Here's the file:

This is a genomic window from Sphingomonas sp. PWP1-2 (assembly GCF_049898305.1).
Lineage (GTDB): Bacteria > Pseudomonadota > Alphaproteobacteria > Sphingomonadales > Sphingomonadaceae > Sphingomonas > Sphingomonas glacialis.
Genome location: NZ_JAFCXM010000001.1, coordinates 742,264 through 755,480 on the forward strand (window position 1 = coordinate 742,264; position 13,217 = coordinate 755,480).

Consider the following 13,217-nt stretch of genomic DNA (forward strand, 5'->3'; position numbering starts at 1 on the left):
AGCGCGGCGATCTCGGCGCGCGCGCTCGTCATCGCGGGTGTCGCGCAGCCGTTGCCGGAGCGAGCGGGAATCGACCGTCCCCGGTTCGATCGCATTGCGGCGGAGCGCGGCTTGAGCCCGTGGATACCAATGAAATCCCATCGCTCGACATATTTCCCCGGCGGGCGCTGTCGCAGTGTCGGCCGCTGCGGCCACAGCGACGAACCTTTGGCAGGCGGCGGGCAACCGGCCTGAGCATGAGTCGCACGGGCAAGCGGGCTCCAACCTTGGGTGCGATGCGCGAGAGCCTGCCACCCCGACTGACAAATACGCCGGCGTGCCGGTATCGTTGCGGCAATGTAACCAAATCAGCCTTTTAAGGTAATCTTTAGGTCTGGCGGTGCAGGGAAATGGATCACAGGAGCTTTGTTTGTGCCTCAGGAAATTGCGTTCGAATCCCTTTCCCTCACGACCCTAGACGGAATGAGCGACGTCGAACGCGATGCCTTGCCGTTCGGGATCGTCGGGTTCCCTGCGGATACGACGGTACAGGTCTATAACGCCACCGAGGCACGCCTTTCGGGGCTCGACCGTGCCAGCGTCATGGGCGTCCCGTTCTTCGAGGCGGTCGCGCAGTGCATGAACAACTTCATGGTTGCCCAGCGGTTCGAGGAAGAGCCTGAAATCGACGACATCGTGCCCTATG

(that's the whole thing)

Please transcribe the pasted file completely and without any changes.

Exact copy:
This is a genomic window from Sphingomonas sp. PWP1-2 (assembly GCF_049898305.1).
Lineage (GTDB): Bacteria > Pseudomonadota > Alphaproteobacteria > Sphingomonadales > Sphingomonadaceae > Sphingomonas > Sphingomonas glacialis.
Genome location: NZ_JAFCXM010000001.1, coordinates 742,264 through 755,480 on the forward strand (window position 1 = coordinate 742,264; position 13,217 = coordinate 755,480).

Consider the following 13,217-nt stretch of genomic DNA (forward strand, 5'->3'; position numbering starts at 1 on the left):
AGCGCGGCGATCTCGGCGCGCGCGCTCGTCATCGCGGGTGTCGCGCAGCCGTTGCCGGAGCGAGCGGGAATCGACCGTCCCCGGTTCGATCGCATTGCGGCGGAGCGCGGCTTGAGCCCGTGGATACCAATGAAATCCCATCGCTCGACATATTTCCCCGGCGGGCGCTGTCGCAGTGTCGGCCGCTGCGGCCACAGCGACGAACCTTTGGCAGGCGGCGGGCAACCGGCCTGAGCATGAGTCGCACGGGCAAGCGGGCTCCAACCTTGGGTGCGATGCGCGAGAGCCTGCCACCCCGACTGACAAATACGCCGGCGTGCCGGTATCGTTGCGGCAATGTAACCAAATCAGCCTTTTAAGGTAATCTTTAGGTCTGGCGGTGCAGGGAAATGGATCACAGGAGCTTTGTTTGTGCCTCAGGAAATTGCGTTCGAATCCCTTTCCCTCACGACCCTAGACGGAATGAGCGACGTCGAACGCGATGCCTTGCCGTTCGGGATCGTCGGGTTCCCTGCGGATACGACGGTACAGGTCTATAACGCCACCGAGGCACGCCTTTCGGGGCTCGACCGTGCCAGCGTCATGGGCGTCCCGTTCTTCGAGGCGGTCGCGCAGTGCATGAACAACTTCATGGTTGCCCAGCGGTTCGAGGAAGAGCCTGAAATCGACGACATCGTGCCCTATG